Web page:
Arkansas Supreme Court Justice Robert Brown appeared on Talk Business Sunday night on Fox 16 to discuss a series of election reforms being considered in judicial races.
A task force of Arkansas lawyers and judges have been studying several reforms and improvements to judicial elections that would hopefully allow Arkansas to avoid well-funded negative and misleading judicial campaigns seen in other states.
“We're worried about this situation coming to Arkansas. It hasn't come here yet, but we'd hate the situation where a false and misleading ad worked to elect a justice or a judge,” Justice Brown said.
The task force has pushed for the following changes, most of which would not cost any money.
- A voter's guide of judicial candidates that would include biographical information
- A pledge from all judicial candidates to disavow false ads, especially if run by independent groups or Super PACs
- A watchdog task force that would issue rapid responses to ads or claims deemed dishonest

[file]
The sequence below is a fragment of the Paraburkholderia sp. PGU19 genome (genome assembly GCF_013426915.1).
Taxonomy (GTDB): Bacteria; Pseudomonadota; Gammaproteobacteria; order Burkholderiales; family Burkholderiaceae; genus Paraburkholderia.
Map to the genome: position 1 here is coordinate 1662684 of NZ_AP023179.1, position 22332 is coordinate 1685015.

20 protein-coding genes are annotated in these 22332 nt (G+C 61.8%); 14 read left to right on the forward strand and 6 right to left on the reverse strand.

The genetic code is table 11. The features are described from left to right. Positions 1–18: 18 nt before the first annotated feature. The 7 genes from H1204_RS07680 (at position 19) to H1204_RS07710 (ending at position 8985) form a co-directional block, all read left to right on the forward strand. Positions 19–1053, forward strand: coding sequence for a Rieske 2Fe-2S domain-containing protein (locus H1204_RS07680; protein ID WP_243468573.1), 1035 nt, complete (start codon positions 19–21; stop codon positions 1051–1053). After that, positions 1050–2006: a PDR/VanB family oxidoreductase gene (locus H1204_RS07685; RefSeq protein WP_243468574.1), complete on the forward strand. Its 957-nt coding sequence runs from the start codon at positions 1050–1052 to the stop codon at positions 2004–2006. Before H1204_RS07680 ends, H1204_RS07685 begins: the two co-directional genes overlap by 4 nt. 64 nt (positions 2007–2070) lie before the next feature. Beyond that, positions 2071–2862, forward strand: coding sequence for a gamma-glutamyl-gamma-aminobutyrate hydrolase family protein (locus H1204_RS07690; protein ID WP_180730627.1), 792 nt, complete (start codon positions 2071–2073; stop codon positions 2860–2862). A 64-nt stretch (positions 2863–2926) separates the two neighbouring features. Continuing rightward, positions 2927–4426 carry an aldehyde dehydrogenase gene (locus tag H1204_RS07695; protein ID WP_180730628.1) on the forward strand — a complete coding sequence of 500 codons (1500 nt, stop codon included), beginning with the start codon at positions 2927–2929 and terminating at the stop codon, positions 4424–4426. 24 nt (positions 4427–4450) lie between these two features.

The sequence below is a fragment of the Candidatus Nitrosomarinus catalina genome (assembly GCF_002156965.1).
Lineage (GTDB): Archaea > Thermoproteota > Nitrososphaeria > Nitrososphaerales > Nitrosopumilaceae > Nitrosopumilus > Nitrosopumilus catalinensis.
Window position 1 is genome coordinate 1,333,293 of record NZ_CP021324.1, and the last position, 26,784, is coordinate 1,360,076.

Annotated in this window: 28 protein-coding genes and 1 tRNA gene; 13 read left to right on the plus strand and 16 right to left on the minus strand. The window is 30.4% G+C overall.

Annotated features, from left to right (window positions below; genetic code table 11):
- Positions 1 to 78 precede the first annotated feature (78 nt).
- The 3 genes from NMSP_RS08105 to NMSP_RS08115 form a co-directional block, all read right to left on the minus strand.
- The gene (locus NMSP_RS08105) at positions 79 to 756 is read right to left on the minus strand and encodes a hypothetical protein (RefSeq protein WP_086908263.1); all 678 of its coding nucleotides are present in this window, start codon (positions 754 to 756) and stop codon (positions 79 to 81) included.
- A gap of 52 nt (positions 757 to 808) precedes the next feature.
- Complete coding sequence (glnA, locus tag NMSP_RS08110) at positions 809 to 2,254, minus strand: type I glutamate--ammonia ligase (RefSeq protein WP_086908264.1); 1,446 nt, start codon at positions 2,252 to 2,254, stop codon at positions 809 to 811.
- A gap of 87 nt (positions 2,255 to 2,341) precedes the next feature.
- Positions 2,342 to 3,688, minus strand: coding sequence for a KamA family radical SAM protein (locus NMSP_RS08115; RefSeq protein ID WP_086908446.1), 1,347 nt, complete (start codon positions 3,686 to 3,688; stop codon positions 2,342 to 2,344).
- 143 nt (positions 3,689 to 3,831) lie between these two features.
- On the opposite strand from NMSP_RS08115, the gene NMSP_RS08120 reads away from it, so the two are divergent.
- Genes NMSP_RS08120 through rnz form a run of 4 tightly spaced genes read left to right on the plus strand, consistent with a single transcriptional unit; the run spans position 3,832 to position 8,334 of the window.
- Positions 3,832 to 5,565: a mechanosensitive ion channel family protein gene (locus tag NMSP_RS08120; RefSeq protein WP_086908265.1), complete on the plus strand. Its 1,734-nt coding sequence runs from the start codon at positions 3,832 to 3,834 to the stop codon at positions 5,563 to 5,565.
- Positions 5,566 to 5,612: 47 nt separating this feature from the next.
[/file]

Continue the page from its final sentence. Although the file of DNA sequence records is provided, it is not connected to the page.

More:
- Recusals by judges with excessive campaign contributions
“It's a no-brainer,” he said. “We equate it to mom
and apple pie. I mean this is something that the voting public should want,” Brown said.
He noted that this fall the task force would be presenting a report and seeking support from the Arkansas Bar Association and a judges' organization. If no objections are raised, the group hopes to push for some of the reforms by the 2014 campaign cycle.
“That's what we're shooting for,” said Brown. “Hopefully, we'll be up and running by the 2014 elections.”
Talk Business host Roby Brock proposed a forum where judicial candidates at the appellate level — the Court of Appeals and Supreme Court — would appear before a Joint Judiciary Committee of the state legislature and field a series of common questions for video, audio and transcript histories for the public and media to review. The questions could range on topics, such as how to handle precedent and constitutional interpretation without comment on specific issues, such as abortion, taxes, or other hot-button areas that judicial canons now discourage.
You can access the full interview below.